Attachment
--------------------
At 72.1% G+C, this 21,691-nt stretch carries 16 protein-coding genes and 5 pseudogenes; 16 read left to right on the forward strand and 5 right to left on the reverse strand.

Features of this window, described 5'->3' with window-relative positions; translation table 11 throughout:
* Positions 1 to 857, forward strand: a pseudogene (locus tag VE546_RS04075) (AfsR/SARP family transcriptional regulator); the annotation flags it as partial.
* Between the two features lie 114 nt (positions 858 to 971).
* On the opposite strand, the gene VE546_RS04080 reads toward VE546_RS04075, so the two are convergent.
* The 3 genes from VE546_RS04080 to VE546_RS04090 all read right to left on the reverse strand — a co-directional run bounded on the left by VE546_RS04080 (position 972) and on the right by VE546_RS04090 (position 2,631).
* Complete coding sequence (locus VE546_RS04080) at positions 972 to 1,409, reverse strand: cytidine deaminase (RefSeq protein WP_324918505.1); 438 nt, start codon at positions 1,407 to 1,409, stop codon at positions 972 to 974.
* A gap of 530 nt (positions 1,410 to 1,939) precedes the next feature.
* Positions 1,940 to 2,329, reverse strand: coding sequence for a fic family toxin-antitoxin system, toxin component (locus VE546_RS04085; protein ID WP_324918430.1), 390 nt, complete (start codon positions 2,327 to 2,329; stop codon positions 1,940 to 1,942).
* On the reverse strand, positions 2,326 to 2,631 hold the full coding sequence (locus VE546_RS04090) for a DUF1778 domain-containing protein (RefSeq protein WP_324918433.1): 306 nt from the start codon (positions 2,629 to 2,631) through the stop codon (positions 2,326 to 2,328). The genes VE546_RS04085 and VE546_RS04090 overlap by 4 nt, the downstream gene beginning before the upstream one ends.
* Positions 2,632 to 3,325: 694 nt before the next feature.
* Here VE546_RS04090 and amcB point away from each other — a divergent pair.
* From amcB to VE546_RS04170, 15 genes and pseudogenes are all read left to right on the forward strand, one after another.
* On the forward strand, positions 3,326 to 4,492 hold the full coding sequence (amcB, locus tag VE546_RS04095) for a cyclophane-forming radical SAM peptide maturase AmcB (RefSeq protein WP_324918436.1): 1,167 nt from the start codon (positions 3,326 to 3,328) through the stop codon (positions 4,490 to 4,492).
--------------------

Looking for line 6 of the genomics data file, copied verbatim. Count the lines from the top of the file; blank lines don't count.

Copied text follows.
* The 3 genes from VE546_RS04080 to VE546_RS04090 all read right to left on the reverse strand — a co-directional run bounded on the left by VE546_RS04080 (position 972) and on the right by VE546_RS04090 (position 2,631).